In this week's issue, we put the spotlight on Egypt, where things feel disturbingly similar to the way they were before the Arab Spring.
The Muslim Brotherhood has survived three major crackdowns in its 80 year history with its reformist agenda in tact. Whatever happened, its leaders clung to the dream of changing Egypt from within and gradually. Until today.
The events of the past decades have been a reflection of the interests of the superpowers and the balance of global politics. The past few years have proven that the Middle East's dependence on international powers is no longer fruitful.
The initiative, however, is one of the launch projects of an interesting and ambitious new organization called "Izdahar," founded by Yasmin Tayeby to promote artistic exchange between the United States and the Arab countries, Egypt in particular.
Inner peace allows us the time and space we need to communicate with God, not in "I need this/please help this person" kind of way but in the "what am I supposed to do with my life" kind of way.
Neither Netanyahu nor Abbas has demonstrated bold and visionary leadership, which is surely needed at this fateful juncture. The Israeli-Palestinian annals are saturated with self-denial and resistance to the inevitable, and there is little evidence that much has changed.
As Tunisia and Egypt move a step closer toward completing constitutions this week, their experiences highlight the divergent fates of the Arab region's Islamist movements, resulting from the wise and foolish political choices of each country's political elites.
In Egypt, it's hard to find anyone -- or anyone who knows anyone -- who voted against the new constitution. I've only heard of two instances.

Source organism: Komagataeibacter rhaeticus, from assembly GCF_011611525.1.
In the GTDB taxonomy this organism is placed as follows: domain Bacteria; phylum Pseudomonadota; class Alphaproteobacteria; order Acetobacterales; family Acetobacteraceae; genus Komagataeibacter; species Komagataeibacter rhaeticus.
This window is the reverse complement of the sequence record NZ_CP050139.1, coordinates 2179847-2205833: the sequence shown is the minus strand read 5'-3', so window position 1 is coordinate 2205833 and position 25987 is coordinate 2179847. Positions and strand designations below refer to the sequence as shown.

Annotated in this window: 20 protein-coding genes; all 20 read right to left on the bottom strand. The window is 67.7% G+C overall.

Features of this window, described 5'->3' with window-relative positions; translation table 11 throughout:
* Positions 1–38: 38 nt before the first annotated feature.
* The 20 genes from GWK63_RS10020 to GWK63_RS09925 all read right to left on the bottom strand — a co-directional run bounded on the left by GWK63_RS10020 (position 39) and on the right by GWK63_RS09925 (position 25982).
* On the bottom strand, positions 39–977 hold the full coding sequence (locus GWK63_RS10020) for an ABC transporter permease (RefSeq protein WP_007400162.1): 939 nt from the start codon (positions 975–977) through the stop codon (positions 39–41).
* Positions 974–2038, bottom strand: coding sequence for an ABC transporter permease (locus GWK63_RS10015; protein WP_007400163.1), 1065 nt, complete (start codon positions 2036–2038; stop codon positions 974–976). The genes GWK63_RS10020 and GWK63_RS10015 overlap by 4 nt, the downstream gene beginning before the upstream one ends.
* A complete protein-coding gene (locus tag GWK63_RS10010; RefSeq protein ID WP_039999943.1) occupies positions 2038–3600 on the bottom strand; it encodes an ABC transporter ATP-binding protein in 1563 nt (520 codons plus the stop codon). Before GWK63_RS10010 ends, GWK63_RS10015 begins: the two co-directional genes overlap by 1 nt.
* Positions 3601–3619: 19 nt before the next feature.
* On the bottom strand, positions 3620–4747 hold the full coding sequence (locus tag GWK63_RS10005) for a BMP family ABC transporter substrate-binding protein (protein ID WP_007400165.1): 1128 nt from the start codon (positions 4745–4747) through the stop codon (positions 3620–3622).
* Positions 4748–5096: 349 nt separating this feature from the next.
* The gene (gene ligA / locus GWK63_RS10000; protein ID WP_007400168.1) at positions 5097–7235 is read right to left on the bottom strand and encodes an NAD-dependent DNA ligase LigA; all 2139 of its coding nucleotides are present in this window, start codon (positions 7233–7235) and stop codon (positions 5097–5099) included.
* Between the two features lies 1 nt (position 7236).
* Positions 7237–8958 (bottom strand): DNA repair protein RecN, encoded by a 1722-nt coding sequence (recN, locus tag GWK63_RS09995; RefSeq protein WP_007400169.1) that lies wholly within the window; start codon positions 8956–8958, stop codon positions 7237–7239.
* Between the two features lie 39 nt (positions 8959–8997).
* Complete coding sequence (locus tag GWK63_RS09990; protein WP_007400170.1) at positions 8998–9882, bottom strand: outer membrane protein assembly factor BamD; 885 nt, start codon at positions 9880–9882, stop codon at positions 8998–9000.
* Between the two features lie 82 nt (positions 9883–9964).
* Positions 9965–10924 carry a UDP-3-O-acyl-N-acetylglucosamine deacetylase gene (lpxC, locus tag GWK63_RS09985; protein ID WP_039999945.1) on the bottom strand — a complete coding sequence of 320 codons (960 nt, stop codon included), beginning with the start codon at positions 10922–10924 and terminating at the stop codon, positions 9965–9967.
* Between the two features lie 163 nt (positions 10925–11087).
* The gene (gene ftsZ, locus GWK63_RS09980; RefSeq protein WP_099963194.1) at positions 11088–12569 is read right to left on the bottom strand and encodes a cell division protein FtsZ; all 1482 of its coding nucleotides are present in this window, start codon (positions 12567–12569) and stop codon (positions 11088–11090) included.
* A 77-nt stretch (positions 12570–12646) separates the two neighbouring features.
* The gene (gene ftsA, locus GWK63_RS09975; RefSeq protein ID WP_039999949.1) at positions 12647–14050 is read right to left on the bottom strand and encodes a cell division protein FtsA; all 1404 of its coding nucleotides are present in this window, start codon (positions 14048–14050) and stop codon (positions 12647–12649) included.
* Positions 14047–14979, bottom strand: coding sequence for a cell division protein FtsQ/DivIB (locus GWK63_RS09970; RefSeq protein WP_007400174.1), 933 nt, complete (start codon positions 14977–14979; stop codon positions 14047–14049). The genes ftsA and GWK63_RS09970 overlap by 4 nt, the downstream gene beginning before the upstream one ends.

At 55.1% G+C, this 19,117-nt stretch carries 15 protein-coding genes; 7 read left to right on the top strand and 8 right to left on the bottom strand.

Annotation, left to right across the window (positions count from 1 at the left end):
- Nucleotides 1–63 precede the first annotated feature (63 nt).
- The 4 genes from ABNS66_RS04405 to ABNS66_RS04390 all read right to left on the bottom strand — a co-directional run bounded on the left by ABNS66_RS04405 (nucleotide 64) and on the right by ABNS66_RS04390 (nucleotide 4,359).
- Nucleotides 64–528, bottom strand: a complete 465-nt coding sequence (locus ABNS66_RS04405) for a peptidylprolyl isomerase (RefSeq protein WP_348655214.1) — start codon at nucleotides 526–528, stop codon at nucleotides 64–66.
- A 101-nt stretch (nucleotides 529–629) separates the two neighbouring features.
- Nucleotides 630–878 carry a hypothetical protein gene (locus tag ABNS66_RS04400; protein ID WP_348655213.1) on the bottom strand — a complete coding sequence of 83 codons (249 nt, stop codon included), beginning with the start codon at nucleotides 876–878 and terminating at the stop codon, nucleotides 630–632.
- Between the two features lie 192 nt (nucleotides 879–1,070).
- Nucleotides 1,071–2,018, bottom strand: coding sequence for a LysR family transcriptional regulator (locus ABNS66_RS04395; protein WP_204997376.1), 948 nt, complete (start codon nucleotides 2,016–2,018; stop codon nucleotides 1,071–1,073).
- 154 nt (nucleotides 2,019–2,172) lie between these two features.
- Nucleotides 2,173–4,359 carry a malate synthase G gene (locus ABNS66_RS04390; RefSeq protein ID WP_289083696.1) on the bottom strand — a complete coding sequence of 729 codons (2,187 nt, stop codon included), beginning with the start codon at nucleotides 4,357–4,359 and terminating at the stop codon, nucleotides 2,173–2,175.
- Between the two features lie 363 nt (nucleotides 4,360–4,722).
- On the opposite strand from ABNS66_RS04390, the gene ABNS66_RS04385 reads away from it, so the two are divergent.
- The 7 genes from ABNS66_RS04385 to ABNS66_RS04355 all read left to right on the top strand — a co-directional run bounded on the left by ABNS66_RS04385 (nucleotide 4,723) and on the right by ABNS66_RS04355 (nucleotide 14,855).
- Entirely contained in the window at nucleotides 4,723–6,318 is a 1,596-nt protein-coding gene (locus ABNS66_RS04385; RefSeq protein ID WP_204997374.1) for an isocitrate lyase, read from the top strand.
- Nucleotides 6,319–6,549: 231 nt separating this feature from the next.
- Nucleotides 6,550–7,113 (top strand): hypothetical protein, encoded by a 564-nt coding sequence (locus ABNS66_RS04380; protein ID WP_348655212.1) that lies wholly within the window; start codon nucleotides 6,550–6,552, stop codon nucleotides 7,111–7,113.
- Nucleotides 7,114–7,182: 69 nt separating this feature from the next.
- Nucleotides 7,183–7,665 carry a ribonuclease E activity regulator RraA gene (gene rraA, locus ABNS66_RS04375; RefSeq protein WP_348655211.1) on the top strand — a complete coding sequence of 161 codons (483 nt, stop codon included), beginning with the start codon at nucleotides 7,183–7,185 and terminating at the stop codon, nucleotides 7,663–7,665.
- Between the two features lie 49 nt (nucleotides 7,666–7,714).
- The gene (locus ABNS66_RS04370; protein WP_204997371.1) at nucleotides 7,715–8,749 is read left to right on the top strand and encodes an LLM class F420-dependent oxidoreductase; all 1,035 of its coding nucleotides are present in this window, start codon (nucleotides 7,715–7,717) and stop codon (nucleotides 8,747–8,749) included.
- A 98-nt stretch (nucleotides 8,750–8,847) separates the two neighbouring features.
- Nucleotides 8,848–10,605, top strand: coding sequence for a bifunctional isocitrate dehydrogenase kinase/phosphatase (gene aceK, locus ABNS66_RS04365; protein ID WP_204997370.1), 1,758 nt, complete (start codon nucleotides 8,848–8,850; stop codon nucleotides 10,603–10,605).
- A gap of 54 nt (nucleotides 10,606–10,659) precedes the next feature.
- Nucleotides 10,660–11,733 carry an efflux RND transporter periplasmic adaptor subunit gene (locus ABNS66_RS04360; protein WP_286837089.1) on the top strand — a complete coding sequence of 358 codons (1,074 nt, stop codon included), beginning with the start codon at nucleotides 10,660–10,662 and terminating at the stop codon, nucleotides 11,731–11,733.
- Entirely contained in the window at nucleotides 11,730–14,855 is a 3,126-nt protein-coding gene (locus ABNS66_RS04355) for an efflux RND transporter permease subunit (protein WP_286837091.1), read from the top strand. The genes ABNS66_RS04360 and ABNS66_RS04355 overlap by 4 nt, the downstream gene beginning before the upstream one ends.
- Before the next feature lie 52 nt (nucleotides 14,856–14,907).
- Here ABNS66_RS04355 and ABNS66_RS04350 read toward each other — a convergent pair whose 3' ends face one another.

The U.S. government must stand on the side of human rights, the rule of law, and democratic progress, not impede or otherwise stunt such progress. If U.S. policy towards Egypt remains unchanged, we will be complicit in continued human rights violations, a totally unacceptable and untenable situation.
When it comes to the sensitive issue of Jerusalem and recognizing Israel as a Jewish state, Arab leaders have proved, over and over, that they will not budge under American pressure, and Abbas knows this well.
While those in Western countries may wonder what is meant by "transitional justice," in societies emerging from a period of mass abuse -- such as systematic torture, massive disappearances and crimes against humanity -- the question of how to address past abuses is an urgent one, particularly for victims.
Vacationers have always been targets for enterprising crooks, and the farther you get from home, the easier it is to fall for popular vacation scams. But these days, you are at risk for more than just some lost bills. Watch out for these scams from around the world that can put your personal safety -- and even your very identity -- at risk.
The approach of the Obama administration cannot be based on knee-jerk reactions to labels. It must ask some fundamental questions like: Is Assad fighting or fermenting terrorism? Is Iran an "oasis of stability" or an exporter of instability?
With multiple potential flashpoints coinciding, militant, street-battle hardened Egyptian soccer fans threaten to align stadia alongside the country's...
Although the UN does important humanitarian work, it is overgrown with the weeds of a dysfunctional bureaucracy and spineless leadership, and has become a watering hole for states that are prepared to sanction sex discrimination and extremist ideology without fear of serious challenge by the world body.
Make a wish and blow out your birthday candles. See a shooting star, stop what you are doing, and offer your longings to the universe. These are wish-making tactics for wherever you may be, but what of the places that have a strong history of wish lore?